In such a test, the tester could throw the samples they manage to turn up against the products under test, then later on look them up in the RTTL system to find out if they were indeed as new, rare and specialised as they were thought to be. Their results could then be derived only from the examples which best fit their intended design for the test.
As the system will include records on malicious URLs as well as files, it will allow tests to more closely approximate real-world use cases, covering all the layers of protection in modern solutions, while still using a standard and repeatable sample selection process.
The RTTL is currently at a late beta stage, and we hope to see its influence coming online early in the new year.
Clean file metadata
The second talk was on behalf of the IEEE Industry Connections Security Group (ICSG) malware research group, and was given by IEEE-ICSG members Igor Muttik (McAfee) and Mark Kennedy (Symantec). Their topic was another data-sharing initiative, this time covering clean files rather than malicious ones.
False positives have always been a problem for anti-malware solutions. With the explosive growth in the quantities of malware being produced, new techniques have had to be adopted to cover the glut.
Ever more aggressive heuristic and generic detection methods are of course more likely to cause false alarms, while automated systems which add detection for items based on features such as multiple detections by other products can cause snowball effects, spreading false positives from product to product.
Cloud-based reputation systems can also cause unnecessary alarm by alerting on items due to rarity or newness.
The IEEE-ICSG clean file metadata sharing system (CMX) is designed to help address these issues. Data will be fed into the system by legitimate software developers, providing details of every file they produce. This can be used to help ensure their files are not detected by anti-malware products, even if they are brand new or have only the smallest numbers of users.
This will help the vendors populate whitelists, mainly cloud-based, and will also help guide the building of clean sample sets used in quality assurance (QA).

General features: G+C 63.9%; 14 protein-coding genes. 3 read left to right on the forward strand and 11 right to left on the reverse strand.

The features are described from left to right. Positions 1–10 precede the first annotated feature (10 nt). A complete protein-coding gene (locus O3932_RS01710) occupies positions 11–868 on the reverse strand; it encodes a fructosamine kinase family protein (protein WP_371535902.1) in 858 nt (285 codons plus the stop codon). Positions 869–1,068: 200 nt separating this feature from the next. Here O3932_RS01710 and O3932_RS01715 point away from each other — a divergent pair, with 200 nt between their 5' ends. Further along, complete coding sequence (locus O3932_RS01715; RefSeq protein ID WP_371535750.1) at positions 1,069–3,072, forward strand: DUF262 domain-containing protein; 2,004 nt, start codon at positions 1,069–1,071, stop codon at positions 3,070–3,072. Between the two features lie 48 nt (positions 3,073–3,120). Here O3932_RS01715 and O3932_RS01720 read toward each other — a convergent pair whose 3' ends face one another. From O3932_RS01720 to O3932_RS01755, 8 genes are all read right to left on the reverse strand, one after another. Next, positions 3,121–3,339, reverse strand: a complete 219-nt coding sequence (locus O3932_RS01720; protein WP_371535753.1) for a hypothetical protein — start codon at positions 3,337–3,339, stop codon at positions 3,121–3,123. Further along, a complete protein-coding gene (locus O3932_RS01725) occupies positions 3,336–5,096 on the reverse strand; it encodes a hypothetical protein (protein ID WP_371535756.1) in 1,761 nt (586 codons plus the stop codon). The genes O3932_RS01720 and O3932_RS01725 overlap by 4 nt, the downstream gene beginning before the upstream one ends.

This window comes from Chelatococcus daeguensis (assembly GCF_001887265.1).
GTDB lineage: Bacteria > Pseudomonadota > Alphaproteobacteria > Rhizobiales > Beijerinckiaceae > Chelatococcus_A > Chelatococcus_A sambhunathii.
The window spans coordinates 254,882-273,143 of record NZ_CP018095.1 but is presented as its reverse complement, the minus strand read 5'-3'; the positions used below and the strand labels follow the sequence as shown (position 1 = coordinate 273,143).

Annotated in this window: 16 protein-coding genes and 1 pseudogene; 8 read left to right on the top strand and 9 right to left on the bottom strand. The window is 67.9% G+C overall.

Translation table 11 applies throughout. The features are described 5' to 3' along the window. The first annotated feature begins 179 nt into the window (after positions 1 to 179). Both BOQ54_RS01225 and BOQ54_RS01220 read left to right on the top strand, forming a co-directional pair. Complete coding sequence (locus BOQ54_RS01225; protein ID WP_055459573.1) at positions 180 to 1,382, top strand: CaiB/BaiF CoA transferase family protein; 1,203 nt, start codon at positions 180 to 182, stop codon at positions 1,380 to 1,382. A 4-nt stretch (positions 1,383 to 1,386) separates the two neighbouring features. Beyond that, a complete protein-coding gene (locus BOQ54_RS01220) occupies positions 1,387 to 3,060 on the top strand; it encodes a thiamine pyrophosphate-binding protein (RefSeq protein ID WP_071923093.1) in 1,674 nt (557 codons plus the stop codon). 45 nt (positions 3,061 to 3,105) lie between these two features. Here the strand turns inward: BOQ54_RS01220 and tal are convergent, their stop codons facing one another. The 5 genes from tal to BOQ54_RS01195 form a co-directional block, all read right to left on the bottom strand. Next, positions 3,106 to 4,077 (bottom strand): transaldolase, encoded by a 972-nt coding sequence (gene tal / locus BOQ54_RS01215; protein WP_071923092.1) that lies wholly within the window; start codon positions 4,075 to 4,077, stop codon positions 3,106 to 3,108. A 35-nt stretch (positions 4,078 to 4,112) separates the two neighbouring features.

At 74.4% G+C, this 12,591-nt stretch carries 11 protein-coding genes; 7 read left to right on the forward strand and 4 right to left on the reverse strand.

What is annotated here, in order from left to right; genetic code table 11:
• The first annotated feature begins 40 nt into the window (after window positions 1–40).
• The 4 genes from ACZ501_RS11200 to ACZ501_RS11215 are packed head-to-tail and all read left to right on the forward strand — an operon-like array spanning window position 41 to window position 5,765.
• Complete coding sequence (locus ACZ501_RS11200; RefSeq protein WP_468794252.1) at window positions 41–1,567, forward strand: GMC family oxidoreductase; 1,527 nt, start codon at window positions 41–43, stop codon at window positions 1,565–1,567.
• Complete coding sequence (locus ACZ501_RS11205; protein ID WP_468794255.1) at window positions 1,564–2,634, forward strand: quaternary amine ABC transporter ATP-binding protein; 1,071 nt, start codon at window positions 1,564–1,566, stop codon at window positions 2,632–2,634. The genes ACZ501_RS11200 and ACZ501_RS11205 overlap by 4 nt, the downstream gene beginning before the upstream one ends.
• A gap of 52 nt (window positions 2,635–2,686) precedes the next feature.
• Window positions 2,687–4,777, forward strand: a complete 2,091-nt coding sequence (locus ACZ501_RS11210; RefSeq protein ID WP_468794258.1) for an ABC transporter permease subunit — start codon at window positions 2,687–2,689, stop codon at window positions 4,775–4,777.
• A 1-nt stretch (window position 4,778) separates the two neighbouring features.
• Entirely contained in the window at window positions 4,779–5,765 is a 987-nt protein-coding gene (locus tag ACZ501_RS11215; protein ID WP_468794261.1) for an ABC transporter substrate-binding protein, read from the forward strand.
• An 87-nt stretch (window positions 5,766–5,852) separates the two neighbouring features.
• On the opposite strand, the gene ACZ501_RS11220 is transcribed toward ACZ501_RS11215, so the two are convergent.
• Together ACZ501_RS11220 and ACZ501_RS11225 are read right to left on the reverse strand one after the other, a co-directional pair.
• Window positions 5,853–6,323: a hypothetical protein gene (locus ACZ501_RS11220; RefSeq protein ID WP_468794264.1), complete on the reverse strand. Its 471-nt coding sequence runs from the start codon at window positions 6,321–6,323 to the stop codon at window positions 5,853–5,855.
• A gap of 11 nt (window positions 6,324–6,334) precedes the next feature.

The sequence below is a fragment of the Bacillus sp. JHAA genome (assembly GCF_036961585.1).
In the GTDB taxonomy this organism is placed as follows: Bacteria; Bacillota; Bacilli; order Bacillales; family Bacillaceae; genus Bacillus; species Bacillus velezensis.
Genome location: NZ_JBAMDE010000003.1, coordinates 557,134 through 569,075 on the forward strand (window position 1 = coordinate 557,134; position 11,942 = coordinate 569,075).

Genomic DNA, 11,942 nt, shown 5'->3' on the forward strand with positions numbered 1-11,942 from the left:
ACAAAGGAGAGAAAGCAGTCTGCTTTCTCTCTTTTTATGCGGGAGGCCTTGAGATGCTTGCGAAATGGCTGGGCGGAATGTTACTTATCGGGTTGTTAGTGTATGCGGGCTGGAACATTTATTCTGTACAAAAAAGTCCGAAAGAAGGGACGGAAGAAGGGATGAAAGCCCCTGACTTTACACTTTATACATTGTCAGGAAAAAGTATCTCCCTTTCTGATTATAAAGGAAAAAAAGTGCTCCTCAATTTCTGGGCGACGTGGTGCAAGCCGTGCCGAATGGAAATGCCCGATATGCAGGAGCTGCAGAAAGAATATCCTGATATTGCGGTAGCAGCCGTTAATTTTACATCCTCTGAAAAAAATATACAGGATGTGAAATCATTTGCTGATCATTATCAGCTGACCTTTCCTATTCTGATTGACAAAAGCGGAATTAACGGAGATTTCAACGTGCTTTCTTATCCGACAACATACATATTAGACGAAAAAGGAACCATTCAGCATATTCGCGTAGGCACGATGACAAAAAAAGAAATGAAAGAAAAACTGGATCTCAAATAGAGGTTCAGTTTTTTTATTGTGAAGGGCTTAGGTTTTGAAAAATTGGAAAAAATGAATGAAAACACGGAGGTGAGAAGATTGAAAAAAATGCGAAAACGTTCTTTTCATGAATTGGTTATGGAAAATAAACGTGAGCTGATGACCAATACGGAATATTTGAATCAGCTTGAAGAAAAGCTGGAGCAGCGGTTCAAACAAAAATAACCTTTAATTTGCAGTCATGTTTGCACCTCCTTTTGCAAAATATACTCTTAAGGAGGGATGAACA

Any good anti-malware QA process should include running over as much known-clean stuff as possible, to spot false alarms in new detection algorithms. While the CMX system does not plan to include actual copies of files (mainly for copyright reasons), it will at least provide enough information to show QA teams where their sourcing of samples is falling behind.
It also simplifies the process of liaison between anti-malware firms and software developers, by providing a simple conduit for communications.
At present, each AV vendor has to build a relationship with all the major software producers, and any software developer who has a problem with their wares being flagged by AV needs to find someone who can help them out (a lot of them approach me for introductions).
The CMX system should make this all much easier, meaning not only fewer false positives to start with but also swifter resolution of any issues which do emerge.
This will make everybody happy – the anti-malware firms will suffer less embarassment from false positive incidents, software makers will get fewer complaints from their customers, and end users will be less likely to have their business interrupted unnecessarily.
It’s great to see how much collaboration there can be between the technical people at companies which are on the face of it in tough competition. We all need to work together to put up the strongest defence possible against the tidal wave of threats.